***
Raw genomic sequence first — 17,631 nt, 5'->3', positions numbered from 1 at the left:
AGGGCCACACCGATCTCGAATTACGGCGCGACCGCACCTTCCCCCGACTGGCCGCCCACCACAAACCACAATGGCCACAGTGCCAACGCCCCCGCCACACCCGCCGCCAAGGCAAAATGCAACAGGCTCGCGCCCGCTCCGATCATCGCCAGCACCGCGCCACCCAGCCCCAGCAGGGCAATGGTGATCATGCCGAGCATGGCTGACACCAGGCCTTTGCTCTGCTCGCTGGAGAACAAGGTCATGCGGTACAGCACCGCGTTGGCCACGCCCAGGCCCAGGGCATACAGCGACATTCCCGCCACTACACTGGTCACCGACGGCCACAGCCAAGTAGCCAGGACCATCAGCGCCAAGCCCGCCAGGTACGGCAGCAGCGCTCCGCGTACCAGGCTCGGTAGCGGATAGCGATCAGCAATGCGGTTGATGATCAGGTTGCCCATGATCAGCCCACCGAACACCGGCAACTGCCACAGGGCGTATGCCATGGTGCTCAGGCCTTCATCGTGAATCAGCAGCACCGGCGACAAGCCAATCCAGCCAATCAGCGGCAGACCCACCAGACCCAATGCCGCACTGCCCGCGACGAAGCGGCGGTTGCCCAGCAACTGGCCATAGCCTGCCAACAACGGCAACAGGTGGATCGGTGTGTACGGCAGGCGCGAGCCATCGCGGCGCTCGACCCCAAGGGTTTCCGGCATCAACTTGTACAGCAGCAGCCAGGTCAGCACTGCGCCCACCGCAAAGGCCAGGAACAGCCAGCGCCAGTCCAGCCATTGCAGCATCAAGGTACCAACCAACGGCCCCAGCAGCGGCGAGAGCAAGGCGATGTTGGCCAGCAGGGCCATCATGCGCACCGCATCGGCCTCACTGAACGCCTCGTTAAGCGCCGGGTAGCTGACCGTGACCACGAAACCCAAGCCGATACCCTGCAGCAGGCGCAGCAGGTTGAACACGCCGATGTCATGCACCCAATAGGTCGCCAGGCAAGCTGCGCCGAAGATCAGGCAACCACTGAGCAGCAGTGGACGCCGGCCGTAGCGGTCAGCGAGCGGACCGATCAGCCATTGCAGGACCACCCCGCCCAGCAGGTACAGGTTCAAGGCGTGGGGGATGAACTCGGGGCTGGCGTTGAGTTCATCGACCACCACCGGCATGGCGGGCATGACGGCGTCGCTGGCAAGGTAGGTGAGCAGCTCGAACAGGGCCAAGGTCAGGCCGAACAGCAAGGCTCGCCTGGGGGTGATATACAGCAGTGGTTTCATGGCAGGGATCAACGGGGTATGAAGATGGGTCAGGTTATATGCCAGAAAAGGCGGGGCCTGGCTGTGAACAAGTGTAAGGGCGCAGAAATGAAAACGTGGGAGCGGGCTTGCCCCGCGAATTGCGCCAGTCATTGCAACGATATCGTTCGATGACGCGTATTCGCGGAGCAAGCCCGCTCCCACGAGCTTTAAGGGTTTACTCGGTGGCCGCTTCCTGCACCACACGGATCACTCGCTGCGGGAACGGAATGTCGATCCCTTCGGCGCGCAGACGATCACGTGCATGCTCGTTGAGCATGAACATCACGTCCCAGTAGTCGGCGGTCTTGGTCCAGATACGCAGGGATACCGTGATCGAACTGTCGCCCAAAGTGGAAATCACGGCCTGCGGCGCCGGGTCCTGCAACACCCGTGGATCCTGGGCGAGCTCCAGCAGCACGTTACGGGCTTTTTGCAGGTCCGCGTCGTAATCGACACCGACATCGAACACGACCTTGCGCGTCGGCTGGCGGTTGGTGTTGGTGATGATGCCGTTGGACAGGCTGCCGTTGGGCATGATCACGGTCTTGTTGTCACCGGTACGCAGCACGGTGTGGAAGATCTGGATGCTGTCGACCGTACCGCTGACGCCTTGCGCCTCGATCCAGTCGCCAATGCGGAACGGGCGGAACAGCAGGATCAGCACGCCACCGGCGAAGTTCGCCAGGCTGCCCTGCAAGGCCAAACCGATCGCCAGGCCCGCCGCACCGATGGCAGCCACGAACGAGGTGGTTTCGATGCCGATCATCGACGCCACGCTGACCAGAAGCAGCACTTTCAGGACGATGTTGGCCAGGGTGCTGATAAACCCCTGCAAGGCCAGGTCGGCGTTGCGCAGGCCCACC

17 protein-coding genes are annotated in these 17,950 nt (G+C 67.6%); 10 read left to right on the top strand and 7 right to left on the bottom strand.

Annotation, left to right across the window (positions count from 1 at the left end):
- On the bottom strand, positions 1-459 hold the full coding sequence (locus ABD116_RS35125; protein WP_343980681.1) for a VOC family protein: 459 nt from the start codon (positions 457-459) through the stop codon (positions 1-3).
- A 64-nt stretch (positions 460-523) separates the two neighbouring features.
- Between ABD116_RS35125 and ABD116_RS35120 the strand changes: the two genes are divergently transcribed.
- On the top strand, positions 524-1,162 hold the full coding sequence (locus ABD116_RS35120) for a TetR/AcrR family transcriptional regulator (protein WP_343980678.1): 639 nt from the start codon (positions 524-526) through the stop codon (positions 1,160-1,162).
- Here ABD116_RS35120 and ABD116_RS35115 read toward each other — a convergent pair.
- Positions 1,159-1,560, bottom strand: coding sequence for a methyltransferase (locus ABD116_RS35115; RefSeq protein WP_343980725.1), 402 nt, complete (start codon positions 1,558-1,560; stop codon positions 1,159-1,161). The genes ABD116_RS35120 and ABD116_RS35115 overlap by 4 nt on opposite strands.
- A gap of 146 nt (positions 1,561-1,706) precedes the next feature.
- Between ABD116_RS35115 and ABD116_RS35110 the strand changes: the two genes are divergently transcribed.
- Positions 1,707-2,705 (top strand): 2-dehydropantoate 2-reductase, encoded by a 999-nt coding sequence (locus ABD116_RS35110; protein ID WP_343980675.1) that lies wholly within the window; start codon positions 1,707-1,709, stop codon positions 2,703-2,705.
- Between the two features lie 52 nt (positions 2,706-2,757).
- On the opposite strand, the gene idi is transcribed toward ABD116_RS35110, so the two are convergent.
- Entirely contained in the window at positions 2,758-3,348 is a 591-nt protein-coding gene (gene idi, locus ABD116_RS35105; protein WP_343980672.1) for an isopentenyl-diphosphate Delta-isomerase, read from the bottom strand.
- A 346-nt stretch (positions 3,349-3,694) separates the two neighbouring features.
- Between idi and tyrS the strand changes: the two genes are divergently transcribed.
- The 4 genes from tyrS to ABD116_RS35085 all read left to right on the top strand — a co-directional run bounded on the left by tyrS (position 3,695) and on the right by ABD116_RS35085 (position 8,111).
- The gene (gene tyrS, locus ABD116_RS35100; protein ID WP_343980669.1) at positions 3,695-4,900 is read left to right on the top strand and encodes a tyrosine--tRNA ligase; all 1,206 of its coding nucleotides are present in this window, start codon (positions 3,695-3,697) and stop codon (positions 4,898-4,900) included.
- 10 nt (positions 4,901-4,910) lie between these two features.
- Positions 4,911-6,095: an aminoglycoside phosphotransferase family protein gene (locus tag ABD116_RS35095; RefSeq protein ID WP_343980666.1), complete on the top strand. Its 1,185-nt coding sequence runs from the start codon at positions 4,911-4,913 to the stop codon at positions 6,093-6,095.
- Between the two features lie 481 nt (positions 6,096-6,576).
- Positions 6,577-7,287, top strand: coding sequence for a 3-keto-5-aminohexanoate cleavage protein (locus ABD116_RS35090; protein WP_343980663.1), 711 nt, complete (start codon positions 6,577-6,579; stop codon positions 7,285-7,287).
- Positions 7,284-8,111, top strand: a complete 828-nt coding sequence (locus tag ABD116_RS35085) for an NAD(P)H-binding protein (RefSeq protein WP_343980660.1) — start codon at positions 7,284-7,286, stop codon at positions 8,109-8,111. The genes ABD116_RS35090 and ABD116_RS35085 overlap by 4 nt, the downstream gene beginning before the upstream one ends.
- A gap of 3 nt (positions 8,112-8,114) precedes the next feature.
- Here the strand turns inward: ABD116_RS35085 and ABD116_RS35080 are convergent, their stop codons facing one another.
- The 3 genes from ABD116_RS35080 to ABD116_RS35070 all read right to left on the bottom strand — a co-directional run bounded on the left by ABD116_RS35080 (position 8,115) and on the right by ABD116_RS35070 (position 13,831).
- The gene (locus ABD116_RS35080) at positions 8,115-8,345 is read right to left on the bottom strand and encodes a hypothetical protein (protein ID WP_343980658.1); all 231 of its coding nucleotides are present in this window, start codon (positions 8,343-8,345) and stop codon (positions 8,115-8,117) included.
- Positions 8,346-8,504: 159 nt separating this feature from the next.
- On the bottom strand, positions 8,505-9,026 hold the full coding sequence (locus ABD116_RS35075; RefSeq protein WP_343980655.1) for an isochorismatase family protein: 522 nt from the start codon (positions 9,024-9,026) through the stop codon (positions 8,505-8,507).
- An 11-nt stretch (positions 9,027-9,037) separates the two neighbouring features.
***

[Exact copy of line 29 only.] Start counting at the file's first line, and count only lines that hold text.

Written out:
- The gene (locus ABD116_RS35080) at positions 8,115-8,345 is read right to left on the bottom strand and encodes a hypothetical protein (protein ID WP_343980658.1); all 231 of its coding nucleotides are present in this window, start codon (positions 8,343-8,345) and stop codon (positions 8,115-8,117) included.